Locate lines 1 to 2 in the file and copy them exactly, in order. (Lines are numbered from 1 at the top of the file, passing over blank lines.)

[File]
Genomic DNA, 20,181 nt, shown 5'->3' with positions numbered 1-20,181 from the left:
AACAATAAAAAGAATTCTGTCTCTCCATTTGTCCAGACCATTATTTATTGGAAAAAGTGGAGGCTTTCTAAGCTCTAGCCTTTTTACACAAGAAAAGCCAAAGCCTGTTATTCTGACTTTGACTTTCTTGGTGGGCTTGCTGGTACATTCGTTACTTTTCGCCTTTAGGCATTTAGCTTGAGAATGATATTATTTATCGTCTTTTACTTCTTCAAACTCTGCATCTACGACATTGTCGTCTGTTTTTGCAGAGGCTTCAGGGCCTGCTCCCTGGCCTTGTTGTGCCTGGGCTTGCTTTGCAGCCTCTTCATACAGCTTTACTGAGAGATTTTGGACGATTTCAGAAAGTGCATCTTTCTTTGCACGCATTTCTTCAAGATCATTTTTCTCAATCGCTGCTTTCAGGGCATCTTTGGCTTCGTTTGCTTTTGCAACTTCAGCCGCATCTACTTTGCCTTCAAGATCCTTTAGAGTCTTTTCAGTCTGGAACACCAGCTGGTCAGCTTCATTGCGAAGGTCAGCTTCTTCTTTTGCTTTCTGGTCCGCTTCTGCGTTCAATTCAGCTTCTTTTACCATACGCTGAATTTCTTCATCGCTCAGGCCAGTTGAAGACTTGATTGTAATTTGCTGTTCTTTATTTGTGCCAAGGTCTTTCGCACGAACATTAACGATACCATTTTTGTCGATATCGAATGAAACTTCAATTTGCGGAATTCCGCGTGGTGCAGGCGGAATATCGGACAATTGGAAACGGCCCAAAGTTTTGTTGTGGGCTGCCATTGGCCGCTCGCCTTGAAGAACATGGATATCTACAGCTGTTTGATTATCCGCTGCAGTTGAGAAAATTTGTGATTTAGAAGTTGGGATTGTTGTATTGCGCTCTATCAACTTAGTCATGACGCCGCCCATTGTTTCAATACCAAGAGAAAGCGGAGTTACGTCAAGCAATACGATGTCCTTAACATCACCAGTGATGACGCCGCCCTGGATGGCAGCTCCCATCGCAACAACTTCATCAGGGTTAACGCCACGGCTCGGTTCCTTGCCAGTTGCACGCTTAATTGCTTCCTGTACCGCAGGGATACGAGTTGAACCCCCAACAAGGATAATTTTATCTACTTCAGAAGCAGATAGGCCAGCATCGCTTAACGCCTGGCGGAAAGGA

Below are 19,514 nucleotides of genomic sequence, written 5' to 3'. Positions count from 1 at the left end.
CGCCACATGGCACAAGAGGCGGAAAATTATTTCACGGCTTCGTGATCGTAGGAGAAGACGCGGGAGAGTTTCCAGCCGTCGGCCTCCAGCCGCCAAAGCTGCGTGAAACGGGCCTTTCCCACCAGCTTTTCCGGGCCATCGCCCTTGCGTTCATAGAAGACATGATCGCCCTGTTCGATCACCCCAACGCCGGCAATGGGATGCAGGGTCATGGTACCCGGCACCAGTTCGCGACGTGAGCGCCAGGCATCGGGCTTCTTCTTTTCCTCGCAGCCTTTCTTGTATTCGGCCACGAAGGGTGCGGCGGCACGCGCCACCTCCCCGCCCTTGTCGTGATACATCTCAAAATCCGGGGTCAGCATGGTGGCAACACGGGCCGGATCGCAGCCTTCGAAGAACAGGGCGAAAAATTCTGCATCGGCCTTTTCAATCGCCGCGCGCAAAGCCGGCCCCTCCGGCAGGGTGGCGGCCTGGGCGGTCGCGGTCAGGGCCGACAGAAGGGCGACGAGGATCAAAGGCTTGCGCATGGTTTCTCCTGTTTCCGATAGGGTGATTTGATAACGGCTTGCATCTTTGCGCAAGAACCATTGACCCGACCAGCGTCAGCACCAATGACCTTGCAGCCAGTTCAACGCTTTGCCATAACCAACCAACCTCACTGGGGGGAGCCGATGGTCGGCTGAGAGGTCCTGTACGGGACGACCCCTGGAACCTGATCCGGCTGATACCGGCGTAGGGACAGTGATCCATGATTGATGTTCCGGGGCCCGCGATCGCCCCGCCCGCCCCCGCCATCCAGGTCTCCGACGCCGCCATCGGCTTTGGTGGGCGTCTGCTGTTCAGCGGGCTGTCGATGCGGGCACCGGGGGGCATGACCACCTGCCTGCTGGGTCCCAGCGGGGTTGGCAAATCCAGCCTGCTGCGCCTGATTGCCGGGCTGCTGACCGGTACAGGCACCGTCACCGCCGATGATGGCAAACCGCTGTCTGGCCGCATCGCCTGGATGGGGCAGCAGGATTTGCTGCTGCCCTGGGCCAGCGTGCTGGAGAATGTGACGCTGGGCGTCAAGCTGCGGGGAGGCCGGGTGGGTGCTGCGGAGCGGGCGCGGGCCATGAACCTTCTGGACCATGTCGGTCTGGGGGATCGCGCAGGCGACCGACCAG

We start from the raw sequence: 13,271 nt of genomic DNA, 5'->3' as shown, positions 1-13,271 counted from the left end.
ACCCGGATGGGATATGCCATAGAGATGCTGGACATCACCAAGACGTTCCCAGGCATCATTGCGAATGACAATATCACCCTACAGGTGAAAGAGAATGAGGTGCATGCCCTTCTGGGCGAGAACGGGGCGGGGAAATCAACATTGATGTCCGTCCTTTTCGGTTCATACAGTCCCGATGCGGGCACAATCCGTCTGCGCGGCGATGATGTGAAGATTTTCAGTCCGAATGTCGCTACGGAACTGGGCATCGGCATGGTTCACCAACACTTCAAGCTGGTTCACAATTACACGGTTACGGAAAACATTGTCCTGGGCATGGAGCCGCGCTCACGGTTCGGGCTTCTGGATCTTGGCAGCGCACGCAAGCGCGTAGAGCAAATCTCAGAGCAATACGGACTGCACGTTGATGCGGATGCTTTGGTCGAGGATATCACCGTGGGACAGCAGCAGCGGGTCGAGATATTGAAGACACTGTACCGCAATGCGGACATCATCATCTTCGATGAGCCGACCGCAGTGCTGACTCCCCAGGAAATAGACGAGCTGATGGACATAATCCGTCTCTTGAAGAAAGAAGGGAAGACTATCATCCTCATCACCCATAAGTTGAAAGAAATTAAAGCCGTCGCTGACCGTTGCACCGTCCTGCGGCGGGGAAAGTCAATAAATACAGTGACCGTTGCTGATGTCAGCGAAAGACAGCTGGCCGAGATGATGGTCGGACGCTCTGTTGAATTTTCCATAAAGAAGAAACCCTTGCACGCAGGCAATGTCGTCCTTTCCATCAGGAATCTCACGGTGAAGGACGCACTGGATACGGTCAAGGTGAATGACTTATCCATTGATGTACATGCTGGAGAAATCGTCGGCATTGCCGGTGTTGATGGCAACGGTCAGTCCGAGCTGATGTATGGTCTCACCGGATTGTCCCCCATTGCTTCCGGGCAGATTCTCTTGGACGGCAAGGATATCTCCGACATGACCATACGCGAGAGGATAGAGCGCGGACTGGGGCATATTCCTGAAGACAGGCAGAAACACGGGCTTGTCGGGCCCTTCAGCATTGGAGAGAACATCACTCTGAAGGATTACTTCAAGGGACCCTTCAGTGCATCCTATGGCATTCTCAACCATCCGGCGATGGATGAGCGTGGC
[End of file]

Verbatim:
Genomic DNA, 20,181 nt, shown 5'->3' with positions numbered 1-20,181 from the left:
AACAATAAAAAGAATTCTGTCTCTCCATTTGTCCAGACCATTATTTATTGGAAAAAGTGGAGGCTTTCTAAGCTCTAGCCTTTTTACACAAGAAAAGCCAAAGCCTGTTATTCTGACTTTGACTTTCTTGGTGGGCTTGCTGGTACATTCGTTACTTTTCGCCTTTAGGCATTTAGCTTGAGAATGATATTATTTATCGTCTTTTACTTCTTCAAACTCTGCATCTACGACATTGTCGTCTGTTTTTGCAGAGGCTTCAGGGCCTGCTCCCTGGCCTTGTTGTGCCTGGGCTTGCTTTGCAGCCTCTTCATACAGCTTTACTGAGAGATTTTGGACGATTTCAGAAAGTGCATCTTTCTTTGCACGCATTTCTTCAAGATCATTTTTCTCAATCGCTGCTTTCAGGGCATCTTTGGCTTCGTTTGCTTTTGCAACTTCAGCCGCATCTACTTTGCCTTCAAGATCCTTTAGAGTCTTTTCAGTCTGGAACACCAGCTGGTCAGCTTCATTGCGAAGGTCAGCTTCTTCTTTTGCTTTCTGGTCCGCTTCTGCGTTCAATTCAGCTTCTTTTACCATACGCTGAATTTCTTCATCGCTCAGGCCAGTTGAAGACTTGATTGTAATTTGCTGTTCTTTATTTGTGCCAAGGTCTTTCGCACGAACATTAACGATACCATTTTTGTCGATATCGAATGAAACTTCAATTTGCGGAATTCCGCGTGGTGCAGGCGGAATATCGGACAATTGGAAACGGCCCAAAGTTTTGTTGTGGGCTGCCATTGGCCGCTCGCCTTGAAGAACATGGATATCTACAGCTGTTTGATTATCCGCTGCAGTTGAGAAAATTTGTGATTTAGAAGTTGGGATTGTTGTATTGCGCTCTATCAACTTAGTCATGACGCCGCCCATTGTTTCAATACCAAGAGAAAGCGGAGTTACGTCAAGCAATACGATGTCCTTAACATCACCAGTGATGACGCCGCCCTGGATGGCAGCTCCCATCGCAACAACTTCATCAGGGTTAACGCCACGGCTCGGTTCCTTGCCAGTTGCACGCTTAATTGCTTCCTGTACCGCAGGGATACGAGTTGAACCCCCAACAAGGATAATTTTATCTACTTCAGAAGCAGATAGGCCAGCATCGCTTAACGCCTGGCGGAAAGGA